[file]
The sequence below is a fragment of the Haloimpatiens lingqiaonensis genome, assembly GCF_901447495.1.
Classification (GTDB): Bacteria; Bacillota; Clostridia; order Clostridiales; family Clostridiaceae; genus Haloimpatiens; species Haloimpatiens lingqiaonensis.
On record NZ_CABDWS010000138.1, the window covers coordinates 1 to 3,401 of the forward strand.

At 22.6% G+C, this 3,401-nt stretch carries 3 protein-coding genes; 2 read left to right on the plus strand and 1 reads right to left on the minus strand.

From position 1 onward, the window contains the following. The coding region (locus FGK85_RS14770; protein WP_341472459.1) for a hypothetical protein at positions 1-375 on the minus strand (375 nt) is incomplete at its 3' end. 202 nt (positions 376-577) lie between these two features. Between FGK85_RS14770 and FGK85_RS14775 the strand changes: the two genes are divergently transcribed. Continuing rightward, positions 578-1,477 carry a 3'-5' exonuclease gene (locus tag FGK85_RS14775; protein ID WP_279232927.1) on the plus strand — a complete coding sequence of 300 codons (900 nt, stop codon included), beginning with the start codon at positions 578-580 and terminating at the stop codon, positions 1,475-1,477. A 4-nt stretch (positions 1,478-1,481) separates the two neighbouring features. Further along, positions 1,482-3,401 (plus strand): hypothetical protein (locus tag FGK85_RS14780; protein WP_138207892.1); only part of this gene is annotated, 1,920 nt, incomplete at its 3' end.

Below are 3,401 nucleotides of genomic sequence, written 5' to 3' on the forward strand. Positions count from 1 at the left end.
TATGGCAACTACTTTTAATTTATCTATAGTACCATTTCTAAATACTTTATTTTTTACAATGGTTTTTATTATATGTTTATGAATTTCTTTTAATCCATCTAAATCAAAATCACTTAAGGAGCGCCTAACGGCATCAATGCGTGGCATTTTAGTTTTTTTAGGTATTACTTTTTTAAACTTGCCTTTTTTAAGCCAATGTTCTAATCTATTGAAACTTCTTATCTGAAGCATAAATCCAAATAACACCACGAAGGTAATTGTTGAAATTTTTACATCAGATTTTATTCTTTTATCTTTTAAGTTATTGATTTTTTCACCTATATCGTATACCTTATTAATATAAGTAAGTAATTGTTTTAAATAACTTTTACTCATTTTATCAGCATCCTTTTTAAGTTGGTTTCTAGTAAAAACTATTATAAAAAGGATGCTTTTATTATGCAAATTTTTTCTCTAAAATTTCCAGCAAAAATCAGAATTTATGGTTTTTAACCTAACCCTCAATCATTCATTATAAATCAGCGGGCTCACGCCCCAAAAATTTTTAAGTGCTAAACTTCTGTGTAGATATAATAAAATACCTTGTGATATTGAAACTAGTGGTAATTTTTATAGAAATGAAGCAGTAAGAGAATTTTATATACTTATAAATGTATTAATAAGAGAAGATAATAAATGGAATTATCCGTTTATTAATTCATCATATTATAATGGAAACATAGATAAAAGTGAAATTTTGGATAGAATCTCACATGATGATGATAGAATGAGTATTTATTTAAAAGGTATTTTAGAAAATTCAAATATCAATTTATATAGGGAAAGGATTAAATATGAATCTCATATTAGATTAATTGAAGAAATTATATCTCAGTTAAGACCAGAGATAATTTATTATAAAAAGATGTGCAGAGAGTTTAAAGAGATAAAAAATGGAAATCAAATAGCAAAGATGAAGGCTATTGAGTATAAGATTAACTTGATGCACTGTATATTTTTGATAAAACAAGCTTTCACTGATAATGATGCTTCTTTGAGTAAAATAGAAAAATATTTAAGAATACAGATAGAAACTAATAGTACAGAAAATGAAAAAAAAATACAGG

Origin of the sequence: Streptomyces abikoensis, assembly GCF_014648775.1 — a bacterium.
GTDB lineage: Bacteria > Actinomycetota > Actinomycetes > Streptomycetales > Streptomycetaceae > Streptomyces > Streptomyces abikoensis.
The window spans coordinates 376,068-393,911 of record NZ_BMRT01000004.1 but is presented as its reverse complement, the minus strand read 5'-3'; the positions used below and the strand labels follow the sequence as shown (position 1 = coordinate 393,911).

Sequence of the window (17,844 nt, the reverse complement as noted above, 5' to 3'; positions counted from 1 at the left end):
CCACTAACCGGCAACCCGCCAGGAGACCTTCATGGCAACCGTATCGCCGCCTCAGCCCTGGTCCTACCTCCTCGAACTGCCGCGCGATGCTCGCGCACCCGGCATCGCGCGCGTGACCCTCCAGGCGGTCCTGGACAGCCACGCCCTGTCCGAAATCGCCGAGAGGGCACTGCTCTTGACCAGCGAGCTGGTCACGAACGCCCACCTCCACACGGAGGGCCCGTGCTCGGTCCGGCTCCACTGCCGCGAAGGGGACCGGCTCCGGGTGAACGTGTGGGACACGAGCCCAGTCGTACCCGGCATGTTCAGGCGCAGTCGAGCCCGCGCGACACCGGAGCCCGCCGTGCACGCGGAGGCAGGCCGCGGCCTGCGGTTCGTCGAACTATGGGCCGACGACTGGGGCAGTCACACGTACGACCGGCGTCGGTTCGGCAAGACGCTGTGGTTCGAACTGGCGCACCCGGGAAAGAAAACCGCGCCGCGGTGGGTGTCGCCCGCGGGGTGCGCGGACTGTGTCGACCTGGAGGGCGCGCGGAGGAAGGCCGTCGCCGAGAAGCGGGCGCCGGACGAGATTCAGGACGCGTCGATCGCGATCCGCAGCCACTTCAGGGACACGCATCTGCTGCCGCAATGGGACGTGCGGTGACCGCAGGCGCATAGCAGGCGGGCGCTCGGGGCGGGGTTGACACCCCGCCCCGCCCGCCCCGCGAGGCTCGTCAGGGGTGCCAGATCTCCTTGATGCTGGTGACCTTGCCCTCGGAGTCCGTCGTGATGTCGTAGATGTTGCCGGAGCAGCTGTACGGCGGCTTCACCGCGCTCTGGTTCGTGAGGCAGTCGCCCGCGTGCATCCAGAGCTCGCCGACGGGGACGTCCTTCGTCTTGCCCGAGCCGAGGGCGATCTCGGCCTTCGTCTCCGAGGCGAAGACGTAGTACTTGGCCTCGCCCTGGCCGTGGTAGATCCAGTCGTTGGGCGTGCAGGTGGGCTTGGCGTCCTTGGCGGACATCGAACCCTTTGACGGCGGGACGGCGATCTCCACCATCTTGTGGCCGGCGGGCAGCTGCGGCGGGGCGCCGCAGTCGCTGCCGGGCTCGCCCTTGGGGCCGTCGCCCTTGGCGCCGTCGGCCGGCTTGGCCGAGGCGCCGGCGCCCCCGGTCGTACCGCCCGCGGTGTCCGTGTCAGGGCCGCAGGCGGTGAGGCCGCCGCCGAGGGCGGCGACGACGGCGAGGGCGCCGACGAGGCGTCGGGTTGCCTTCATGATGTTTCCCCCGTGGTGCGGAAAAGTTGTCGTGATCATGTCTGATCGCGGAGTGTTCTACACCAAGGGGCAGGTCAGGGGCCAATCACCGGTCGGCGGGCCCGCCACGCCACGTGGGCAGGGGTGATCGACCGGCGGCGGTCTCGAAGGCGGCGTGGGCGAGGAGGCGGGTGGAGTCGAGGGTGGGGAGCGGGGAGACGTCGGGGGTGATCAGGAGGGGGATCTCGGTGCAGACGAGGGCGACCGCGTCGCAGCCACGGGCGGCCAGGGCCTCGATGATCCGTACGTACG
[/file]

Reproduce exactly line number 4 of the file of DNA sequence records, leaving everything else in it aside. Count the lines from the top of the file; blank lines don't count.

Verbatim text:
At 22.6% G+C, this 3,401-nt stretch carries 3 protein-coding genes; 2 read left to right on the plus strand and 1 reads right to left on the minus strand.